Short-lined and windy, and reserves his curse
For all the little magazines so fine
That offer only fifty cents a line.
He makes his money, certainly, to write,
But writes for money. such is appetite.

Of Mucker will I tell, who tries to show
He is a kind of poet men don't know.
To shadowbox at literary teas,
And every girl at Bennington to seize,
To talk of baseball rather than of Yeats,
To drink straight whiskey while the bard creates––
This is his pose, and so his poems seem
Incongruous in proving life a dream.
Some say, with Freud, that Mucker has a reason
For acting virile in and out of season.

Scoundrel be last. Be deaf, be dumb, be blind,
Who writes satiric verses on his kind.

Tuesday, November 07, 2006

252. Reading Time: 1 Minute 26 Seconds - Muriel Rukeyser

The fear of poetry is the
fear: mystery and fury of a midnight street
of windows whose low voluptuous voice
issues, and after that there is not peace.

The round waiting moment in the
theatre: curtain rises, dies into the ceiling
and here is played the scene with the mother
bandaging a revealed son's head. The bandage is torn off.
Curtain goes down. And here is the moment of proof.

That climax when the brain acknowledges the world,
all values extended into the blood awake.
Moment of proof. And as they say Brancusi did,
building his bird to extend through soaring air,
as Kafka planned stories that draw to eternity
through time extended. And the climax strikes.

Love touches so, that months after the look of
blue stare of love, the footbeat on the heart
is translated into the pure cry of birds
following air-cries, or poems, the new scene.
Moment of proof. That strikes long after act.

They fear it. They turn away, hand up, palm out
fending off moment of proof, the straight look, poem.
The prolonged wound-consciousness after the bullet's shot.
The prolonged love after the look is dead,
the yellow joy after the song of the sun.
aftermath proof, extended radiance.

Monday, November 06, 2006

251. The Eagle - Alfred Tennyson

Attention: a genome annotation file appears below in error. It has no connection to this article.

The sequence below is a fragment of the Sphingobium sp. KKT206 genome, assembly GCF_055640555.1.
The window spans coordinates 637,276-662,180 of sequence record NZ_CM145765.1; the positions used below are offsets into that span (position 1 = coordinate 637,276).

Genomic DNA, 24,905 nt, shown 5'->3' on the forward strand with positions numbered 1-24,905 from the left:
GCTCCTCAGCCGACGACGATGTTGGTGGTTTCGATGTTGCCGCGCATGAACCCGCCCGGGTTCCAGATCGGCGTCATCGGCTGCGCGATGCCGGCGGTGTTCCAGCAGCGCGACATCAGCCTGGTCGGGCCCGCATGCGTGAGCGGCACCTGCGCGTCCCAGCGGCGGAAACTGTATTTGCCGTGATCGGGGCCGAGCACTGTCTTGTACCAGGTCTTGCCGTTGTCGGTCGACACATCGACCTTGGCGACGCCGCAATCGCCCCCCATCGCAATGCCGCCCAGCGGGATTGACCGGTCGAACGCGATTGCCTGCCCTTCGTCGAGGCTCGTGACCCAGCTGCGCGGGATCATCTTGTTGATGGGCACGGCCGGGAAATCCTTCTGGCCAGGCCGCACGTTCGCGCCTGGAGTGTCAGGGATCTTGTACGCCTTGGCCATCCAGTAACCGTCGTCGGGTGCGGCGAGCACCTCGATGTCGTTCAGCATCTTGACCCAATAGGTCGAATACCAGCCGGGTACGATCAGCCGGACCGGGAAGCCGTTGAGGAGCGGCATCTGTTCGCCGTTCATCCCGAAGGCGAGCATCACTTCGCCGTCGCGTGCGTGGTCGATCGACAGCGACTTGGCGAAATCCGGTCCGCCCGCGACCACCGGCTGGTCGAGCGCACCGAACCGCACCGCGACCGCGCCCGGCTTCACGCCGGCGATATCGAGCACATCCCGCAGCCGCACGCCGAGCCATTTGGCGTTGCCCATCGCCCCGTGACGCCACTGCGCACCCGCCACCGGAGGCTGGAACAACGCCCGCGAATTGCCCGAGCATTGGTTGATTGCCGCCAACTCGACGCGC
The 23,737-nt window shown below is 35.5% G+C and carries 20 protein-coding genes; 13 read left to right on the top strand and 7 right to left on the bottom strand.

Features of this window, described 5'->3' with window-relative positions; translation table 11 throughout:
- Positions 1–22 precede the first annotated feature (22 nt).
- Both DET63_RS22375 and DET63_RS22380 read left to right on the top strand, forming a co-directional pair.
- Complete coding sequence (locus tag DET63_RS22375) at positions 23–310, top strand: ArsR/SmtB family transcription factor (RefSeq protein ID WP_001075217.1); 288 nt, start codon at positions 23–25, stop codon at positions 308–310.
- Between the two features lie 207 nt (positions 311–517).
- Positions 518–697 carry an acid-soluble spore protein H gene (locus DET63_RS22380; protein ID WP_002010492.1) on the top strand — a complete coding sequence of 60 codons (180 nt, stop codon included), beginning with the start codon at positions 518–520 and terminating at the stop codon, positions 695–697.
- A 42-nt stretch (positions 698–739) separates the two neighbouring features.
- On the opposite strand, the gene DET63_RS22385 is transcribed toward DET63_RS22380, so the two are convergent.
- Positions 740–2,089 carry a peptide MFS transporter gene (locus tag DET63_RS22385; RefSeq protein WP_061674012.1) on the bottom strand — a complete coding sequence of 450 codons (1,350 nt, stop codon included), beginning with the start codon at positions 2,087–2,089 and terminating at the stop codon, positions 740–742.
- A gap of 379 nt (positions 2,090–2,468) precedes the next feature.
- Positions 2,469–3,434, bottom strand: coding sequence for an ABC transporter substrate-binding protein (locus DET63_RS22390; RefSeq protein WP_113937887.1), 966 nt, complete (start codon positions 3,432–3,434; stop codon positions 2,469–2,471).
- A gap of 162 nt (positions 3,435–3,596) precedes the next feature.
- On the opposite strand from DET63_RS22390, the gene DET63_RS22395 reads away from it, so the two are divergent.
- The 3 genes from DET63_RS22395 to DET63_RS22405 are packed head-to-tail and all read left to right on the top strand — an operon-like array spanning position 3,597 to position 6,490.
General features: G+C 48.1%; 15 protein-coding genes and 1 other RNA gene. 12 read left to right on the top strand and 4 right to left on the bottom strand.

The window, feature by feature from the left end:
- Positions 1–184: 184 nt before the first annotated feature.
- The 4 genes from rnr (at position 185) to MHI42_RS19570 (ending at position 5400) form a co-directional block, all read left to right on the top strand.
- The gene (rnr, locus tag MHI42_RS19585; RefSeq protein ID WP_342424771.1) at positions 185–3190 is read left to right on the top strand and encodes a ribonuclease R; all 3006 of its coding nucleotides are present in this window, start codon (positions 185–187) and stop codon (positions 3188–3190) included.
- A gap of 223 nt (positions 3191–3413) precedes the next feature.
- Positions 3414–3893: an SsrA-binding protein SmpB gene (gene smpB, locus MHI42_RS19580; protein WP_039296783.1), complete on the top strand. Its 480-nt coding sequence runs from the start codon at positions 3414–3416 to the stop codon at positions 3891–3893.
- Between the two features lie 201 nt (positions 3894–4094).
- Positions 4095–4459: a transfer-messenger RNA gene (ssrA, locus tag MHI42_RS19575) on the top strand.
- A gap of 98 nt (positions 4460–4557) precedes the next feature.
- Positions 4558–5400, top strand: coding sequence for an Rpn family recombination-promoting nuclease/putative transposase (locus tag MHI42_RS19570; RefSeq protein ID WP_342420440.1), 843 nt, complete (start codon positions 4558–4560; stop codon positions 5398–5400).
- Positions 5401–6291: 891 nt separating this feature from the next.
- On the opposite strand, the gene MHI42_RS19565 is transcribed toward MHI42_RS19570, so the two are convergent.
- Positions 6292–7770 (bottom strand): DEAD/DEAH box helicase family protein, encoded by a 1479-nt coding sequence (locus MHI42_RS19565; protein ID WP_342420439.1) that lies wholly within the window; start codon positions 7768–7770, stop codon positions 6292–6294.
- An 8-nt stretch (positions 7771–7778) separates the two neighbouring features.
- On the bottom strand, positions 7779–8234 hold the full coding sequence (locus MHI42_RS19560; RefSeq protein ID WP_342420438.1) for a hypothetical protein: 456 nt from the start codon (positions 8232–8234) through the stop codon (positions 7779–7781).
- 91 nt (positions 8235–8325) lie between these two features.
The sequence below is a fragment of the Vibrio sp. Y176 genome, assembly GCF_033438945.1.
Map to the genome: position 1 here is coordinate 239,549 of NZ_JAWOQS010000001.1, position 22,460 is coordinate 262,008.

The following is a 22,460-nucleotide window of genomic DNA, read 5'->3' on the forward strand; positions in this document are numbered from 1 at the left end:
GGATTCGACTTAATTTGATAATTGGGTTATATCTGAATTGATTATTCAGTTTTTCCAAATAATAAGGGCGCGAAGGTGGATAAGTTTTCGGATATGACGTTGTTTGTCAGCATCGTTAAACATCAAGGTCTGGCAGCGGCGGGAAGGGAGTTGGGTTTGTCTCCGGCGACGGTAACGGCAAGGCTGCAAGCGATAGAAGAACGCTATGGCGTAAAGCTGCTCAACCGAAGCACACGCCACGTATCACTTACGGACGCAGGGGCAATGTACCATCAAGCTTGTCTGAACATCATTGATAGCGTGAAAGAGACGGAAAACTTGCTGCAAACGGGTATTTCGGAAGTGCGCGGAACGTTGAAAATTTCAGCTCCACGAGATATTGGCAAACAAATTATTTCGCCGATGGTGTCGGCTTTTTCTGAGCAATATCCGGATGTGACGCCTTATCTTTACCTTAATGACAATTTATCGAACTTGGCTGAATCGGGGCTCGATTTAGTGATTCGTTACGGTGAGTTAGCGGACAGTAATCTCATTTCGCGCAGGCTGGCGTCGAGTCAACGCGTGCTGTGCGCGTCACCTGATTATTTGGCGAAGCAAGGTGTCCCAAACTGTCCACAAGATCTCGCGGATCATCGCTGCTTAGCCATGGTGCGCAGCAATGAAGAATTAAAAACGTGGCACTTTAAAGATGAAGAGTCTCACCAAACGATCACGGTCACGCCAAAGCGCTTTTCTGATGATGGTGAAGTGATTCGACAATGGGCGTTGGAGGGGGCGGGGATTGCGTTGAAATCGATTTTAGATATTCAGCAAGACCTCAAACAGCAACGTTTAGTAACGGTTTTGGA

He clasps the crag with crooked hands:
Close to the sun in lonely lands,
Ringed with the azure world, he stands.

The wrinkled sea beneath him crawls;
He watches from his mountain walls,
And like a thunderbolt he falls.

Saturday, November 04, 2006

250. In The Waiting Room - Elizabeth Bishop

In Worcester, Massachusetts,
I went with Aunt Consuelo
to keep her dentist's appointment
and sat and waited for her
in the dentist's waiting room.
It was winter. It got dark
early. The waiting room
was full of grown-up people,
arctics and overcoats,
lamps and magazines.
My aunt was inside
what seemed like a long time
and while I waited I read
the National Geographic
(I could read) and carefully
studied the photographs:
the inside of a volcano,
black, and full of ashes;
then it was spilling over
in rivulets of fire.
Osa and Martin Johnson
dressed in riding breeches,
laced boots, and pith helmets.
A dead man slung on a pole
--"Long Pig," the caption said.
Babies with pointed heads
wound round and round with string;
black, naked women with necks
wound round and round with wire
like the necks of light bulbs.
Their breasts were horrifying.
I read it right straight through.
I was too shy to stop.
And then I looked at the cover:
the yellow margins, the date.
Suddenly, from inside,
came an oh! of pain
--Aunt Consuelo's voice--
not very loud or long.
I wasn't at all surprised;
even then I knew she was
a foolish, timid woman.
I might have been embarrassed,
but wasn't. What took me
completely by surprise
was that it was me:
my voice, in my mouth.
Without thinking at all
I was my foolish aunt,
I–we–were falling, falling,
our eyes glued to the cover
of the National Geographic,